January has felt endlessly grey and wet around here, and yet in all those days I haven't managed to post a photo of the ruffled fichu which I finished right on the cusp on the New Year: 9 pm on New Year's Eve, Pacific Time. Too late to wear to a Times Square ball-dropping frenzy, but almost, almost warm enough.
I really need to take better pictures of this glittery cloud of cozy warmth. Shawls are just about impossible to photograph right, and this one deserves to be shown off in its light silver grey self rather than with this blueish cast. I need either a model, and my models tend to wear sweats and t-shirts which never look great with shawls and even sillier with the ruffled variety.
I couldn't resist this pattern when I saw it in Knitter's magazine back in September. Now this is unusual; these days I subscribe to the magazine out of habit, because I feel so bad for its continued decline in the past few years and because I am loathe to stop my Knitter's collecting efforts (I own every issue but one or two) at this late point. But I am hardly ever moved to cast on for the patterns (too shapeless, too bulky, too weird) that tend to dominate the magazine in recent years.
Anyway, like many readers I welcomed the inclusion of Jane Sowerby and her lovely lacework in the magazine starting about two years ago. This last pattern, the ruffled fichu is really beginner lace. There are no motifs, only addictive garter stitch knitted at a very loose gauge and this decadent ruffle, which is the point for the whole thing.
Whoever came up with the name for the pattern wasn't aware of the meaning of "fichu" in French. A fichu is a modest scarf, something like a kerchief or a bandana. Anything knitted with Rowan Kidsilk Night, triangle-shape notwithstanding, is disqualified for the "fichu" label, and a ruffled fichu, well, we'll call this a knitting oxymoron.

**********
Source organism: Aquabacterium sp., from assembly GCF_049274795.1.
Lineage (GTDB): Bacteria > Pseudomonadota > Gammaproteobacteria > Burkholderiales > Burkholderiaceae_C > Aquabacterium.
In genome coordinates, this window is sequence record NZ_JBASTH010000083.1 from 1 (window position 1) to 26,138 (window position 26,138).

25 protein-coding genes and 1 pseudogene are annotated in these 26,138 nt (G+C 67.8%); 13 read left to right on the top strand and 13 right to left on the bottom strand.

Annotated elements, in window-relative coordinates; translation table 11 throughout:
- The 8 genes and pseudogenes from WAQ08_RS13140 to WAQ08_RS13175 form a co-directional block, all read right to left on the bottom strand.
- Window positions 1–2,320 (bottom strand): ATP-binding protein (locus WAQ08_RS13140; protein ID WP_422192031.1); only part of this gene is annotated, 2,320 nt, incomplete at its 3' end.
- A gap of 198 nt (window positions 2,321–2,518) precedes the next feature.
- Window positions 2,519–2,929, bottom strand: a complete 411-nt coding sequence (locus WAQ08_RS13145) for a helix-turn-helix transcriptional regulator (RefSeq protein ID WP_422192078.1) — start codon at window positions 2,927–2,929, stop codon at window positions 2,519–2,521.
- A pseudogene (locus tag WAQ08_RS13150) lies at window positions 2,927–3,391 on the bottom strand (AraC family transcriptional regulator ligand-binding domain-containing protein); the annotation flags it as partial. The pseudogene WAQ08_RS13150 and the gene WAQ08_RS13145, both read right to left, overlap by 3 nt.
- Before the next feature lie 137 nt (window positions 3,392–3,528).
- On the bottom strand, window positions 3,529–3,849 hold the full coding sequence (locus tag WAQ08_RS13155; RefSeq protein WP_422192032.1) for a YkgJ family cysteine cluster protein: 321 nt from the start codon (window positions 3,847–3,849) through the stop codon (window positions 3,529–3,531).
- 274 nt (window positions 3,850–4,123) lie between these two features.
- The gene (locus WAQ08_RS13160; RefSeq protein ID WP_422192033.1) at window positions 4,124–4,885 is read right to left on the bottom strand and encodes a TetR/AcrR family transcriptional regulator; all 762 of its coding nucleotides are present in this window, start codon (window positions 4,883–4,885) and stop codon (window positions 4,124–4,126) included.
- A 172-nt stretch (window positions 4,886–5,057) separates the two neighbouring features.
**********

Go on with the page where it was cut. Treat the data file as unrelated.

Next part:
Which must be why, when I walk around my cold California house on this cold January, all wrapped up in my glamorous shawl, I feel like a walking oxymoron. There is only one person who could wear this stylishly and naturally, and that would be Jean Harlow, back in the early 1930's. All I need is a boudoir and a heart-shaped box of candies; the fichu and I would feel right at home in the universe of Dinner at Eight
Mind you, I don't think much of Jean Harlow as a style icon. This is no Garbo, no Dietrich, no Hepburn or Hepburn. Everything about her screams "too much! tone it down a notch!". Which is just the case with my decadent shawl. Glitter and ruffles. What was I thinking? Well, I wasn't. I was simply dying to use up the silver Kidsilk Night and to try knitting a gigantic ruffle. Surely the party-girl life will follow. Or I'll add a very glamorous touch to my robe and slippers weekend-morning uniform.
Specs: Ruffled Fichu pattern by Jane Sowerby, from Knitters #88 (Fall, 2007). I used up 2 skeins of Kidsilk Night for the triangle, one whole skein for the ruffle, and 1/3 of a skein for the picot edging. Kidsilk Night is almost as soft as Kidsilk Haze, and it is incredibly light and warm. I think it would make an ideal yarn for Romi's Ice Queen , allowing a bead-challenged knitter like myself to get her glitter the lazy way.